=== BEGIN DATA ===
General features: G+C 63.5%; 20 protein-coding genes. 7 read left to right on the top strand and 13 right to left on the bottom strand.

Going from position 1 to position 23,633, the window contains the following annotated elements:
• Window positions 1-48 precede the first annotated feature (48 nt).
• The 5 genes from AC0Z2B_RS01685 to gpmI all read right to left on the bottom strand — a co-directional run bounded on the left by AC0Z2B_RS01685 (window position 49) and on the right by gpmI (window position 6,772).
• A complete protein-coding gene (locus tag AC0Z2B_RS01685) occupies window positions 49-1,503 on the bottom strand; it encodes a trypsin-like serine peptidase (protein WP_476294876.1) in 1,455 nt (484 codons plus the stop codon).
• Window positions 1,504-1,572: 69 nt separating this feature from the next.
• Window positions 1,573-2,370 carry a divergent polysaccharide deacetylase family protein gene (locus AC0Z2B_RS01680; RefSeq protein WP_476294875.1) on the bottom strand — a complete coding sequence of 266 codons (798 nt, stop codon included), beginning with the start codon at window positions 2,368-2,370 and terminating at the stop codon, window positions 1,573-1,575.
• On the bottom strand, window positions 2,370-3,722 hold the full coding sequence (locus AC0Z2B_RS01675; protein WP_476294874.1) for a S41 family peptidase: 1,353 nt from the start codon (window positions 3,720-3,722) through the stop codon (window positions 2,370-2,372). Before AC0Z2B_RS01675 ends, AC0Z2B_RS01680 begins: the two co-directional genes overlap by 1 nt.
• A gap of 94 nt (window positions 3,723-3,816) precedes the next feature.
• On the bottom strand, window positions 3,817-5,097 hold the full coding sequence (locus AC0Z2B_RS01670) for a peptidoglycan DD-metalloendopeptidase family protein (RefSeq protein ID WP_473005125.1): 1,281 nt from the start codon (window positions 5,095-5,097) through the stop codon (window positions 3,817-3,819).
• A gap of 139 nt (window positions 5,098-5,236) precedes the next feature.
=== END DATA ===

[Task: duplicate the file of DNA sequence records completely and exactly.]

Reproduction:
General features: G+C 63.5%; 20 protein-coding genes. 7 read left to right on the top strand and 13 right to left on the bottom strand.

Going from position 1 to position 23,633, the window contains the following annotated elements:
• Window positions 1-48 precede the first annotated feature (48 nt).
• The 5 genes from AC0Z2B_RS01685 to gpmI all read right to left on the bottom strand — a co-directional run bounded on the left by AC0Z2B_RS01685 (window position 49) and on the right by gpmI (window position 6,772).
• A complete protein-coding gene (locus tag AC0Z2B_RS01685) occupies window positions 49-1,503 on the bottom strand; it encodes a trypsin-like serine peptidase (protein WP_476294876.1) in 1,455 nt (484 codons plus the stop codon).
• Window positions 1,504-1,572: 69 nt separating this feature from the next.
• Window positions 1,573-2,370 carry a divergent polysaccharide deacetylase family protein gene (locus AC0Z2B_RS01680; RefSeq protein WP_476294875.1) on the bottom strand — a complete coding sequence of 266 codons (798 nt, stop codon included), beginning with the start codon at window positions 2,368-2,370 and terminating at the stop codon, window positions 1,573-1,575.
• On the bottom strand, window positions 2,370-3,722 hold the full coding sequence (locus AC0Z2B_RS01675; protein WP_476294874.1) for a S41 family peptidase: 1,353 nt from the start codon (window positions 3,720-3,722) through the stop codon (window positions 2,370-2,372). Before AC0Z2B_RS01675 ends, AC0Z2B_RS01680 begins: the two co-directional genes overlap by 1 nt.
• A gap of 94 nt (window positions 3,723-3,816) precedes the next feature.
• On the bottom strand, window positions 3,817-5,097 hold the full coding sequence (locus AC0Z2B_RS01670) for a peptidoglycan DD-metalloendopeptidase family protein (RefSeq protein ID WP_473005125.1): 1,281 nt from the start codon (window positions 5,095-5,097) through the stop codon (window positions 3,817-3,819).
• A gap of 139 nt (window positions 5,098-5,236) precedes the next feature.